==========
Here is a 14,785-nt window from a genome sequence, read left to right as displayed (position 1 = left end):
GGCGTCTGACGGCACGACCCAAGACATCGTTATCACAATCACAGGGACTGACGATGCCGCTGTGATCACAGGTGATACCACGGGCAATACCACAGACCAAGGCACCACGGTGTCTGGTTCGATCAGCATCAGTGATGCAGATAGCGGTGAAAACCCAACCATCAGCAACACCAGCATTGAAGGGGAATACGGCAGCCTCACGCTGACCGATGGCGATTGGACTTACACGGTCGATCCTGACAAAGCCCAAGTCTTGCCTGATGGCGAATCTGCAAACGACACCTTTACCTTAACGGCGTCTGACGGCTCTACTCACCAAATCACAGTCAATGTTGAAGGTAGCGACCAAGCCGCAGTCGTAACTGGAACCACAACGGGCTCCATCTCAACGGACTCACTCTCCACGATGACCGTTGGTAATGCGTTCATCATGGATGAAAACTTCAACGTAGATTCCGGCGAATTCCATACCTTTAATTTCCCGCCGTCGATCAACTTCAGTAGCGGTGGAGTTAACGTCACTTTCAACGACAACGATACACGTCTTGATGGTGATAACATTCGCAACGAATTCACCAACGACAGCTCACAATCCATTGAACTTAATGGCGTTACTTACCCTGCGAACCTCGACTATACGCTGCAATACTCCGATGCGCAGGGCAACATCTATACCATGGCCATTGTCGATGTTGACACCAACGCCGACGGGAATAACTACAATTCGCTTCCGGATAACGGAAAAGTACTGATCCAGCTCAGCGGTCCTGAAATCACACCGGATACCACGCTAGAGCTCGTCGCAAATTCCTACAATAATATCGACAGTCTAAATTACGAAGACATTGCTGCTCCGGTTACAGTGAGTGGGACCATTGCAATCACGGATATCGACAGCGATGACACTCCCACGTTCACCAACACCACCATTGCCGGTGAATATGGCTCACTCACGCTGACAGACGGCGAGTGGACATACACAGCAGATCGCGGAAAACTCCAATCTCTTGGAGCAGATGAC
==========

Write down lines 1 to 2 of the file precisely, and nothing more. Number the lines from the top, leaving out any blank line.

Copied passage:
Here is a 14,785-nt window from a genome sequence, read left to right as displayed (position 1 = left end):
GGCGTCTGACGGCACGACCCAAGACATCGTTATCACAATCACAGGGACTGACGATGCCGCTGTGATCACAGGTGATACCACGGGCAATACCACAGACCAAGGCACCACGGTGTCTGGTTCGATCAGCATCAGTGATGCAGATAGCGGTGAAAACCCAACCATCAGCAACACCAGCATTGAAGGGGAATACGGCAGCCTCACGCTGACCGATGGCGATTGGACTTACACGGTCGATCCTGACAAAGCCCAAGTCTTGCCTGATGGCGAATCTGCAAACGACACCTTTACCTTAACGGCGTCTGACGGCTCTACTCACCAAATCACAGTCAATGTTGAAGGTAGCGACCAAGCCGCAGTCGTAACTGGAACCACAACGGGCTCCATCTCAACGGACTCACTCTCCACGATGACCGTTGGTAATGCGTTCATCATGGATGAAAACTTCAACGTAGATTCCGGCGAATTCCATACCTTTAATTTCCCGCCGTCGATCAACTTCAGTAGCGGTGGAGTTAACGTCACTTTCAACGACAACGATACACGTCTTGATGGTGATAACATTCGCAACGAATTCACCAACGACAGCTCACAATCCATTGAACTTAATGGCGTTACTTACCCTGCGAACCTCGACTATACGCTGCAATACTCCGATGCGCAGGGCAACATCTATACCATGGCCATTGTCGATGTTGACACCAACGCCGACGGGAATAACTACAATTCGCTTCCGGATAACGGAAAAGTACTGATCCAGCTCAGCGGTCCTGAAATCACACCGGATACCACGCTAGAGCTCGTCGCAAATTCCTACAATAATATCGACAGTCTAAATTACGAAGACATTGCTGCTCCGGTTACAGTGAGTGGGACCATTGCAATCACGGATATCGACAGCGATGACACTCCCACGTTCACCAACACCACCATTGCCGGTGAATATGGCTCACTCACGCTGACAGACGGCGAGTGGACATACACAGCAGATCGCGGAAAACTCCAATCTCTTGGAGCAGATGAC